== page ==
)



for _name in "${!_accounts_keys[@]}"; do
    sudo su --login "${_name}" --shell /bin/bash <<EOF
mkdir .ssh
tee -a .ssh/authorized_keys 1>/dev/null <<<"$(<"${_accounts_keys[${_name}]}")"
chmod 600 .ssh/authorized_keys
EOF
done

Is 'git-server' user secure for my system? What is the worst scenario for system if malefactor gets access to 'git-server', providing the fact 'git-server' is sudoer

No and if you've added everyone's keys to the same account, and that account is a sudoer, then the amount of nightmare fuel I could douse this situation with is near limitless...


How can I forbid to 'git-server' all operations apart git commands?

Add git-shell-commands/no-interactive-login script to each Git account...

for _name in "${!_accounts_keys[@]}"; do
    sudo su --login "${_name}" --shell /bin/bash <<EOC
tee 'git-shell-commands/no-interactive-login' 1>/dev/null <<'EOF'
#!/usr/bin/env bash
printf 'Hi %s, you have successfully authenticated!\n' "${USER}"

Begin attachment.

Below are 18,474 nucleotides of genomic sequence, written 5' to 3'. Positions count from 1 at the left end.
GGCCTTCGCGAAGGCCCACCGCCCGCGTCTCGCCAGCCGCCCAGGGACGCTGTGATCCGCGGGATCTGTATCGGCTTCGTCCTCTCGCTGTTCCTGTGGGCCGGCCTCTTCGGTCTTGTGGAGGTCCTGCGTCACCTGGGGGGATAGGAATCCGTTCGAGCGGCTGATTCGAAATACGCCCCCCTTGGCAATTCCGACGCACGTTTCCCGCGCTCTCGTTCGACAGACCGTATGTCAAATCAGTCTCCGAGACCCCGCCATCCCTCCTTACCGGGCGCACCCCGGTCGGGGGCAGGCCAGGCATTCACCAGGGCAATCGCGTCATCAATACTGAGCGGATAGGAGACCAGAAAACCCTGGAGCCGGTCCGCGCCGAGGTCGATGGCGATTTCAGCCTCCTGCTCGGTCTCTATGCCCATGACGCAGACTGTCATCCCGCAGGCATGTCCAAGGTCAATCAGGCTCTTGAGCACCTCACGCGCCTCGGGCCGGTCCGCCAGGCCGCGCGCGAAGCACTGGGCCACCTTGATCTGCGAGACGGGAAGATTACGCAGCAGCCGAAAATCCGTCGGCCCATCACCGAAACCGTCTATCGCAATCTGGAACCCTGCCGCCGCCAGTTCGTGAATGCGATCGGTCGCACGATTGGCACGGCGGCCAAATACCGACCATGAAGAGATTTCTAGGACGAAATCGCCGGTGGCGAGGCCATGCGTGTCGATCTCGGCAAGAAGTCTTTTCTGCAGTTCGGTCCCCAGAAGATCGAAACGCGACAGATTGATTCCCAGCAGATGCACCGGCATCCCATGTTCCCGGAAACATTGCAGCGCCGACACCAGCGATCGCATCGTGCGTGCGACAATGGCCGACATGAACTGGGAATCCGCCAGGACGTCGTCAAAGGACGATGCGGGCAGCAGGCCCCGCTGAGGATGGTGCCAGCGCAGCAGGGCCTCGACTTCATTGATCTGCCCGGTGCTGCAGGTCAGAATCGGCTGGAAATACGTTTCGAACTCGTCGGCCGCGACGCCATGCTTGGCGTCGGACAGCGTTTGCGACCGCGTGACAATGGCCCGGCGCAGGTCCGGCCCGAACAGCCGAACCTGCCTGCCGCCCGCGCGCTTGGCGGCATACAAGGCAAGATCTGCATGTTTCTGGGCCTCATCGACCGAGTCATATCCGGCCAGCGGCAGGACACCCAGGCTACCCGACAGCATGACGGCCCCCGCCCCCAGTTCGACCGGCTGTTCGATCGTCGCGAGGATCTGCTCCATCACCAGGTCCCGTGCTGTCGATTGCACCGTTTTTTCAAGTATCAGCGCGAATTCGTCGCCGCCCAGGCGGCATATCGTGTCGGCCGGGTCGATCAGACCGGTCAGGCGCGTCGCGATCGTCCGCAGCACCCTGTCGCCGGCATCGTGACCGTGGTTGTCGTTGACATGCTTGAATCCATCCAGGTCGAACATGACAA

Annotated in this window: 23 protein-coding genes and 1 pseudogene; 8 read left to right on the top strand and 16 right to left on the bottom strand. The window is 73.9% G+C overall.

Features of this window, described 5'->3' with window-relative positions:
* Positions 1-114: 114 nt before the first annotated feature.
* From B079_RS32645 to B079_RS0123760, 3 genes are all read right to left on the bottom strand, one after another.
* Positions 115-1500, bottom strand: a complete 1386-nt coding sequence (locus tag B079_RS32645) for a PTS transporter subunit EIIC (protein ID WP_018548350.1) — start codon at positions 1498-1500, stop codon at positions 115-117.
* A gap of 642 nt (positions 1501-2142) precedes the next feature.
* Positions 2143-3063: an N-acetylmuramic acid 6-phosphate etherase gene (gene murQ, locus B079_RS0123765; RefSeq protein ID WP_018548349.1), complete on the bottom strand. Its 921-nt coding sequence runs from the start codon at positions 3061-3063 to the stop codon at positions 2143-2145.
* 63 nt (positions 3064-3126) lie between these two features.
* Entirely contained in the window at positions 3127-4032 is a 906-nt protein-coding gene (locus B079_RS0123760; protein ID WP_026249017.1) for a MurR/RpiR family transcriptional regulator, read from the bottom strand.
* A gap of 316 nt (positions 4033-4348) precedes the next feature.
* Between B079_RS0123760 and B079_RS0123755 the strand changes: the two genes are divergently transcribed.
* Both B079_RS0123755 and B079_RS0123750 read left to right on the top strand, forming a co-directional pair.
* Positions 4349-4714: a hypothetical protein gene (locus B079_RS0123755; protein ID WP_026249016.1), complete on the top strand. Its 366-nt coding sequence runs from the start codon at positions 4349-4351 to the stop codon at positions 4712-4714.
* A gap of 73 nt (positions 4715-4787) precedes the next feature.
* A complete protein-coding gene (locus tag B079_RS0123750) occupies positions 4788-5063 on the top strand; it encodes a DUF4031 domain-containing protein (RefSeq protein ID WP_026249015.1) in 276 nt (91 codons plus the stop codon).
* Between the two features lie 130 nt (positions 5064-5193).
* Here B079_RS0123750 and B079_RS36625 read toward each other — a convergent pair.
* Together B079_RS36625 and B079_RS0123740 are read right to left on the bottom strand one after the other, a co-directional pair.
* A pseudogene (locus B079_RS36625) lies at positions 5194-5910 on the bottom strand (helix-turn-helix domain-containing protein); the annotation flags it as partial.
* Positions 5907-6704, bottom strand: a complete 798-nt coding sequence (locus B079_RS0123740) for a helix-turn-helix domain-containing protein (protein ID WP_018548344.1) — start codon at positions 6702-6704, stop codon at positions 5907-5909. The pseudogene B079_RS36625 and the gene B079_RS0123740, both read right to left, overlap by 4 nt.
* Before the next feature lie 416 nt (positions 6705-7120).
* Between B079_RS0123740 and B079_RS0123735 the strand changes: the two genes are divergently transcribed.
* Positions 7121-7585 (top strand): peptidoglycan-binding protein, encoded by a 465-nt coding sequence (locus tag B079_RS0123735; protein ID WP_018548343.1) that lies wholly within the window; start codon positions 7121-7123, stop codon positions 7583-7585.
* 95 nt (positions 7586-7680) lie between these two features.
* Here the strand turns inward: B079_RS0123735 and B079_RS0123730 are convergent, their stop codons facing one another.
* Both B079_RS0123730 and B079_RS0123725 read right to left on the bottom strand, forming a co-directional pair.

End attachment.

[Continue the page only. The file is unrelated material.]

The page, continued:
printf 'However, there is not an interactive shell here.\n'
exit 128
EOF

chmod u+x 'git-shell-commands/no-interactive-login'
EOC
done

... so long as there are no other executable files within the git-shell-command directory the account will be limited to non-interactive git commands; provided that the account's shell is also set correctly.


The above isn't the most secure but balanced with convenience;

  • git-devs group should be different for each account if the cross cloning is not wanted, eg name-one could (when the primary group is shared between accounts), git clone name-two@server:/srv/git-devs/name-two/project-name if they knew how things where structured server side.